UPDATE 2-US, South Korea agree on longer range ballistic missiles

Reuters Middle East

(Updates with White House comment)

SEOUL, Oct 7 (Reuters) - South Korea has reached a landmark

agreement with the United States to extend the range of Seoul's

ballistic missiles by more than twice the current limit to

counter the threat from North Korea, the government said on

Sunday.

The move to significantly boost the South's missile

capabilities along with development of advanced aerial

reconnaissance vehicles is likely to rattle the communist North,

which has remained at odds since the 1950-53 Korean War left the

peninsula divided.

It may also stoke concern in China, Japan and Russia, parts

of which would be within range of the new missiles.

Under the agreement, South Korea can develop missiles up to

a range of 800 kms (497 mile) from the current ceiling of 300

kms (186 mile), Chun Young-woo, top secretary to President Lee

Myung-bak for foreign and security affairs, told reporters.

He said the United States and South Korea also agreed to

maintain the maximum payload for a South Korean-developed

ballistic missile at the current level of 500 kilograms (1,102

lbs).

However, if Seoul chose to develop a missile with shorter

ranges, it could increase the payload accordingly.

South Korea has also been allowed to develop unmanned aerial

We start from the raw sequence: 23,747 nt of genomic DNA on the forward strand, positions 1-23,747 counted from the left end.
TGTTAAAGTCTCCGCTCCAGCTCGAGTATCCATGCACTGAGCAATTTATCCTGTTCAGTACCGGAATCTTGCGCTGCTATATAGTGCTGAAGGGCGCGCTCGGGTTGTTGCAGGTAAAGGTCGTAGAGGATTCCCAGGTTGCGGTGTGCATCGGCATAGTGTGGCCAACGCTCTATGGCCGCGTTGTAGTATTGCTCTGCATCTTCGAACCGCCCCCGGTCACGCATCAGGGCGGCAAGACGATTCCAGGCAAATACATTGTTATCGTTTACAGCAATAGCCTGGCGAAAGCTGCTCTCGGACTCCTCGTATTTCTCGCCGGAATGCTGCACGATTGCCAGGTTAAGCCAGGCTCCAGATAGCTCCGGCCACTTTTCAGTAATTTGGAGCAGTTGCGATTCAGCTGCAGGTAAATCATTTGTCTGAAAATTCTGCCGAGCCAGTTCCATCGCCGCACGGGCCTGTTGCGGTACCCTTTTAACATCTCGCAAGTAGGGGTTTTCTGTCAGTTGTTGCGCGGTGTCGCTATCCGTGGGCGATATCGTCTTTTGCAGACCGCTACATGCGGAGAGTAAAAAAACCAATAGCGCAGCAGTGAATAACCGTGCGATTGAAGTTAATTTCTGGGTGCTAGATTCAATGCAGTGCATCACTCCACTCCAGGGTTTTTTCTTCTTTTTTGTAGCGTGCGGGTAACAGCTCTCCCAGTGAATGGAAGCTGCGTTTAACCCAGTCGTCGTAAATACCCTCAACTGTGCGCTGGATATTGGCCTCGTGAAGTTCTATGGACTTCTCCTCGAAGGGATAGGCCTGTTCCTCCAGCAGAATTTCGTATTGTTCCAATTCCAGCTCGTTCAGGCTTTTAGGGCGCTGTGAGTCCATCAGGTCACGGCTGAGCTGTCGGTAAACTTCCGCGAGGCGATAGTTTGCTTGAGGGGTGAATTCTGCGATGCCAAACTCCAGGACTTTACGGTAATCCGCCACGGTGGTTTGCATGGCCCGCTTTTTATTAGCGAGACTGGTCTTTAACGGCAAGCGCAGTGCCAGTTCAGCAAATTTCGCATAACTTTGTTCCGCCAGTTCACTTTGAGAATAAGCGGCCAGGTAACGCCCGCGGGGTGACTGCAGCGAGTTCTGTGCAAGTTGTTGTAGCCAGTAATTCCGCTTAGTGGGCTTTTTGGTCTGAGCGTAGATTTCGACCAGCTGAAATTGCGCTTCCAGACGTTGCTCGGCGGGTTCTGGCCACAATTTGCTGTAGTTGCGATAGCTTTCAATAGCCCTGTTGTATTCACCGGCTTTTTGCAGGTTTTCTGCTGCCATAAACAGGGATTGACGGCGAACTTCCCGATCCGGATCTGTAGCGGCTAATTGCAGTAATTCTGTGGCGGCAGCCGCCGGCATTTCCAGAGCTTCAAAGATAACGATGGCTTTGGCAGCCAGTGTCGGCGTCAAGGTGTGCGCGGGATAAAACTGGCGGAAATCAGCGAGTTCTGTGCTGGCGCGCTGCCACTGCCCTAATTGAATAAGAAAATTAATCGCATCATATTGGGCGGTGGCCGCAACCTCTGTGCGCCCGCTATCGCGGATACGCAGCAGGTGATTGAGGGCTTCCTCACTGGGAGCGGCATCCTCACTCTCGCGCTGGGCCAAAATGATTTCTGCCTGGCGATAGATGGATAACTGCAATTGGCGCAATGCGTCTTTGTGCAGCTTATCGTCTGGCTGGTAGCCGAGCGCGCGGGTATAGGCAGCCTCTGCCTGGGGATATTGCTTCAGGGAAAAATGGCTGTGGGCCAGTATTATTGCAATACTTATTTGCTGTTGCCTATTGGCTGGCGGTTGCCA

vehicles, or UAVs, with an unlimited payload weight if the

flying distance is within 300 kilometres.

Seoul has for years sought to extend its missile range to

deter the North, which it said had developed missiles that could

reach every corner of the country. It also wanted to increase

the payload for the UAVs and develop not only reconnaissance

UAVs but also combat drones.

"The most important goal for our government to revise the

missile guidelines is deterring North Korea's military

provocations," Chun said.

Currently, all of South Korea as well as U.S. military

installations in Japan and Guam, are within the range of North

Korean missile attacks, according to South Korean government

data.

White House spokesman Jay Carney said the United States is

in regular consultations with South Korea and the "new missile

guidelines" were designed to improve the ability to defend

against North Korea's ballistic missiles. "The revisions are a

prudent, proportional, and specific response" to North Korea, he

told reporters on Air Force One.

"The onus here is on North Korea, as it has been, to abide

by its international obligations to fulfill its obligations

under two United Nations Security Council resolutions," Carney

said. It was "absolutely legitimate" for South Korea to take

actions in consultation with the United States to respond to a

threat posed by North Korea's ballistic missile program, he

said.

In April, North Korea was condemned by the U.N. Security

Council after a failed long-range rocket launch. U.S. allies

including South Korea deemed it a disguised test for the North

to upgrade its ballistic missile technology despite Pyongyang's

claim that it was aimed to put a satellite into orbit for

peaceful purpose.

Washington had sought to discourage South Korea from

developing longer-range ballistic missiles in keeping with a

voluntary international arms-control pact known as the Missile

Technology Control Regime (MTCR).

(Reporting by Sung-won Shim, additional reporting by Jeff Mason

on Air Force One; Editing by Sanjeev Miglani)

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